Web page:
As an art project, the Desaturated Santa costume definitely exceeded my expectations.
A more full-length view is here on Flickr.
When I decided to do a black-and-white (desaturated) version of a Santa for SF SantaCon, it was something of a lark. I knew it would be amusing, and I sort of knew WHY it would work, but no idea that I could pull it off so well.
3rd party conversations with a friend of BenZero’s have solidified in my brain WHY it works.
Santa is an immediately recognizable figure, and a Classic Santa has a fixed set of signifiers. The red and white suit, the black belt, the black boots with fur on top, the hat with the pompom on the end. These things add up in our brains to a Platonic Ideal of Santa.
SantaCon attendees are encouraged to play with this ideal and bring forth variations on the theme, but there’s only so far you can stray from those signifiers and still be recognizable as a “Santa”. The particular Santa Red colour is perhaps the most important visual cue.
When I decided to make a Desaturated Santa costume, I realized that to remove the visual cue of Red but still be recognizable as a Santa, I had to maintain as many of the other signifiers as I could. The illusion of a walking black-and-white-photo of a Santa wouldn’t be as effective if I wasn’t wearing a very classic Santa outfit.
Side note: Which is also why the ‘desaturated version’ of a costume for other events wouldn’t work as well- Santa is SANTA- that ideal image in your brain is pretty much the same as everyone else’s. Other themed events have so many costume variations that you’d lose some of the immediate recognition of what you were trying to accomplish.
Back to the process: I purchased a Santa suit sewing pattern, and chose a neutral darkish gray color fabric that looked like a desaturated red. (This was the hard part). After I made the costume, I took a fabric swatch to Kryolan SF and color-matched a light skin-tone gray that also worked with the fabric. Add to that a gray wig and gray contacts (purchased online) and I was good to go.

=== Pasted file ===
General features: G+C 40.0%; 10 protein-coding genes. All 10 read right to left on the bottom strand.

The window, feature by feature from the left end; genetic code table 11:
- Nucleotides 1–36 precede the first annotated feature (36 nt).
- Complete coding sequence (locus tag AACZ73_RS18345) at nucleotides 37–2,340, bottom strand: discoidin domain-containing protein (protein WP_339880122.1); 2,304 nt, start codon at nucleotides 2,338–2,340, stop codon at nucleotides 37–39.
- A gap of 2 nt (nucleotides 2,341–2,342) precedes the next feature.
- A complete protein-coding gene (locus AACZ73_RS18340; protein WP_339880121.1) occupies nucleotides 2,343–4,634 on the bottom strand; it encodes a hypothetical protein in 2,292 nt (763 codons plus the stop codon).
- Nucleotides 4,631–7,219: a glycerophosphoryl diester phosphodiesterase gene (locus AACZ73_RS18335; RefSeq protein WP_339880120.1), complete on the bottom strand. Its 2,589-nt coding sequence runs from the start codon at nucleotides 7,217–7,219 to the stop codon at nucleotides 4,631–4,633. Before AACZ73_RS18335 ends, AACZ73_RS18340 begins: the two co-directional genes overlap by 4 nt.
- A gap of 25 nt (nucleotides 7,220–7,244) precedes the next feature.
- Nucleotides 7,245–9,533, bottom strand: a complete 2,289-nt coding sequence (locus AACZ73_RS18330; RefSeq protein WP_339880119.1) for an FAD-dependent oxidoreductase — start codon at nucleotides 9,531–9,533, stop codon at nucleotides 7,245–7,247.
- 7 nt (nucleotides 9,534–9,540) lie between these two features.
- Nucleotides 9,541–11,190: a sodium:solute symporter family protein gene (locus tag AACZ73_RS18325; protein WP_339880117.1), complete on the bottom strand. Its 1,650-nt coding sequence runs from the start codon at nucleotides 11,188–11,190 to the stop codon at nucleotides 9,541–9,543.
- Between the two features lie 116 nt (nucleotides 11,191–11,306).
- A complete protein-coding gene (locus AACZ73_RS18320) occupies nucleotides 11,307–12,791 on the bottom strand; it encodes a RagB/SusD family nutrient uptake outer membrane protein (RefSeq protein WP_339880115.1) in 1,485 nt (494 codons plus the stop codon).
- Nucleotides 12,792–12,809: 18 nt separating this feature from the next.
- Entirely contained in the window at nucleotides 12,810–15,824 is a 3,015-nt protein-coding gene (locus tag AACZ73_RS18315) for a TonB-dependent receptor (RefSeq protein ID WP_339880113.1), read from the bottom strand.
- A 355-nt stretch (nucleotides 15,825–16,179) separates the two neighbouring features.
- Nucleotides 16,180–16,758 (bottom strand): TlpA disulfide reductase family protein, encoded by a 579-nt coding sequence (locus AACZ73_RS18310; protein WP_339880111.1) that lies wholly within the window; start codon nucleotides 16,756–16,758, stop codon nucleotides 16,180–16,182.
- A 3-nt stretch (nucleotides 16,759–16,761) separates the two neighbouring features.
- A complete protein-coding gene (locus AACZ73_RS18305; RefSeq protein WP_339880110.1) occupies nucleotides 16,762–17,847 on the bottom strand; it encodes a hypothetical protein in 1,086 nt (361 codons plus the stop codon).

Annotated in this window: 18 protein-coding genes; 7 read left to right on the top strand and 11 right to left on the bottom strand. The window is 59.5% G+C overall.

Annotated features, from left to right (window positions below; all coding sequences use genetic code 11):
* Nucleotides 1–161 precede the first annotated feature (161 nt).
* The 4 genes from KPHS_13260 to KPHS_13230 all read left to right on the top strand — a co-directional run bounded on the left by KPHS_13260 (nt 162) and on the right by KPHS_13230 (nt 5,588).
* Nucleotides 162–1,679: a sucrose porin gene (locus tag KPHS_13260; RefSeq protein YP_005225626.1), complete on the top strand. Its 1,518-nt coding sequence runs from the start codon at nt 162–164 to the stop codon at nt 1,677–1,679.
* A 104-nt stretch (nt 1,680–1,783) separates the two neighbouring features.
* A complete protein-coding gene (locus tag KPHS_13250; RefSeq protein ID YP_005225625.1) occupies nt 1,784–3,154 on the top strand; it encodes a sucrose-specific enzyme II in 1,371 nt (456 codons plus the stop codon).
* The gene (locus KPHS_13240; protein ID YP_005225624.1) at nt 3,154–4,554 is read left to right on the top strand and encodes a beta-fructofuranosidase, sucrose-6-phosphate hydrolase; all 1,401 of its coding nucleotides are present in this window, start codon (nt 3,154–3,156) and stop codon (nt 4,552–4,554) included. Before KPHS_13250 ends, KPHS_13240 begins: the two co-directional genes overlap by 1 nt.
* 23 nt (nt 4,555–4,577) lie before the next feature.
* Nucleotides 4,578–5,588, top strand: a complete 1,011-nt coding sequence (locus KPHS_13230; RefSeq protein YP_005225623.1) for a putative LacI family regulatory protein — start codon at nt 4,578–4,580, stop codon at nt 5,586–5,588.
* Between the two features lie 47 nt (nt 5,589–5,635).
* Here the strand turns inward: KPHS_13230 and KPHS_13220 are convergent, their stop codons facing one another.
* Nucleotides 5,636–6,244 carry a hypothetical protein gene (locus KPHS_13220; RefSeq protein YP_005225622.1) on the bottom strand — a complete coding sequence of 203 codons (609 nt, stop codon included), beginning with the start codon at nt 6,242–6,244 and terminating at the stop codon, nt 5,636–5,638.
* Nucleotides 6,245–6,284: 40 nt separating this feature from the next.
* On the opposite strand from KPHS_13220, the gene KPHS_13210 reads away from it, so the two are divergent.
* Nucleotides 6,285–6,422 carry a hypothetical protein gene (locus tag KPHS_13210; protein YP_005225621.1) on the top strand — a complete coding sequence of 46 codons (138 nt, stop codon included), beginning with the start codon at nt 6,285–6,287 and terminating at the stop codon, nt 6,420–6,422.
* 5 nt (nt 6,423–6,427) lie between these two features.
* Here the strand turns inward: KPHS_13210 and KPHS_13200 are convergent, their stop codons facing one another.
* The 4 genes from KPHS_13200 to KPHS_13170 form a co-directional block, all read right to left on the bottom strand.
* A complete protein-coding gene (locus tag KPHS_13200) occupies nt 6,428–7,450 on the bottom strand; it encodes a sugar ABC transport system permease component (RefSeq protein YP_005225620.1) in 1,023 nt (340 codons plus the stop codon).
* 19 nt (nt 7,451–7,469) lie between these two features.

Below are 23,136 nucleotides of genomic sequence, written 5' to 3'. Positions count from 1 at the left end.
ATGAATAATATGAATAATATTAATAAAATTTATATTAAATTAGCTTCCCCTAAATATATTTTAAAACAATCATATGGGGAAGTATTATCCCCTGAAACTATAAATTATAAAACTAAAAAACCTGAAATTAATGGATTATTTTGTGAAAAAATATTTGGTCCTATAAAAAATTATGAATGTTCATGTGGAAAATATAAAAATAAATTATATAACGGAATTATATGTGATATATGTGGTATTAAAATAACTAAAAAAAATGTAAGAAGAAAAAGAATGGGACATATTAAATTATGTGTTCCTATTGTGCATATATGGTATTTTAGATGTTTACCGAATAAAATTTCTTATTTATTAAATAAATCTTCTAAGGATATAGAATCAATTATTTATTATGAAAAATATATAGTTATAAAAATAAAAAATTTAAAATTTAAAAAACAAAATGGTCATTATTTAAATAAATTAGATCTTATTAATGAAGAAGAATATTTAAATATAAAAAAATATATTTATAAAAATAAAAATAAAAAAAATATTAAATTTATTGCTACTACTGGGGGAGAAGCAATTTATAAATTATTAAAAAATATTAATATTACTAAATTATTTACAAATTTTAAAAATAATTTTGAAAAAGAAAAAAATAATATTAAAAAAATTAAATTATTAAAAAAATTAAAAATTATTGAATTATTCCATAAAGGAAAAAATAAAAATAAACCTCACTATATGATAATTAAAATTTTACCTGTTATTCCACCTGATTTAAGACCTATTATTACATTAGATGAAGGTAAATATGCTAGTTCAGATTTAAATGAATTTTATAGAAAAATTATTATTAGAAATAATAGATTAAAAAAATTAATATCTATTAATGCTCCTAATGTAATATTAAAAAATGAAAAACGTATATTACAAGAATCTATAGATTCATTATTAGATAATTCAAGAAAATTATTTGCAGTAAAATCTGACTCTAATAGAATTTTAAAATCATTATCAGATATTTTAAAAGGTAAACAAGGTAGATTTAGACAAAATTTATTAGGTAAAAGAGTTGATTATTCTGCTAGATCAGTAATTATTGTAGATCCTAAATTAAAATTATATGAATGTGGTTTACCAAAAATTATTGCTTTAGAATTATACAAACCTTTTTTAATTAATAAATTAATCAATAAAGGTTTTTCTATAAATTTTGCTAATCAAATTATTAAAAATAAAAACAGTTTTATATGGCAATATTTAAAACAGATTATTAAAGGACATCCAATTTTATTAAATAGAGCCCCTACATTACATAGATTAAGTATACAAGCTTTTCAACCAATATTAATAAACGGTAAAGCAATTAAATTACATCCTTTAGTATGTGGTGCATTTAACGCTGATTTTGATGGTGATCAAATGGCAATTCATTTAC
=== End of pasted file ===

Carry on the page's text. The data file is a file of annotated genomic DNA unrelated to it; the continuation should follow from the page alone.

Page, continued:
The morning of the event, I was having second thoughts even during the makeup application. Indoors and with other color next to it, the gray body paint looked blue. It wasn’t until I finished the body paint application and put on the gray contacts, wig and suit that the illusion really tied itself together.
The entire day was filled with people reacting strongly to the costume. From double-takes, incredulous laughter, constant questions and requests for photos- it was like being famous! People applied their own filters- I was ‘robot Santa’, ‘zombie Santa’, ‘old movie Santa’, &c. It was fun blowing people’s minds, even the ones who couldn’t understand “WHY?” (the #1 most asked question. Response? “Why not?”).
I got home after the end of a long, amusing day, washed off the paint and thought that it was over.
Apparently not. What I hadn’t imagined was the response that the PHOTOS from the day would elicit. In 2009 when people are used to seeing digitally manipulated photos, the Desaturated Santa costume looked TOO good. In other words- many people thought it was Photoshopped to remove the color. And then the fun began as it was circulated around Twitter, various blogs and aggregator sites. The best photo of the day that’s surfaced so far (linked from Flickr above) has had almost 100,000 views as of this writing.
Many people find it hard to believe that someone would go to all the effort of creating a gray & white Santa suit and painting their face, when it’s “so much easier just to do it in Photoshop”. (Yes, but where’s the fun in THAT? Heck, why visit Paris when I can just Photoshop myself in front of a picture of the Eiffel Tower?)
I think this also speaks not only to the prevalence and ease of digital manipulation in daily life, but also that it’s perhaps replacing authentic experiences in some areas? It’s easier, faster and cheaper to use a green screen, to use Photoshop to desaturate or to add crazy color…but I’d rather travel, sew and paint, or get naked and bodypainted anytime.
I’m not sure if it’s a GET OFF MY LAWN response to digital manipulation vs authentic experience, or if I’m Monday morning quarterbacking-style overthinking this. All I know is, it sure was fun, and that’s what I was going for.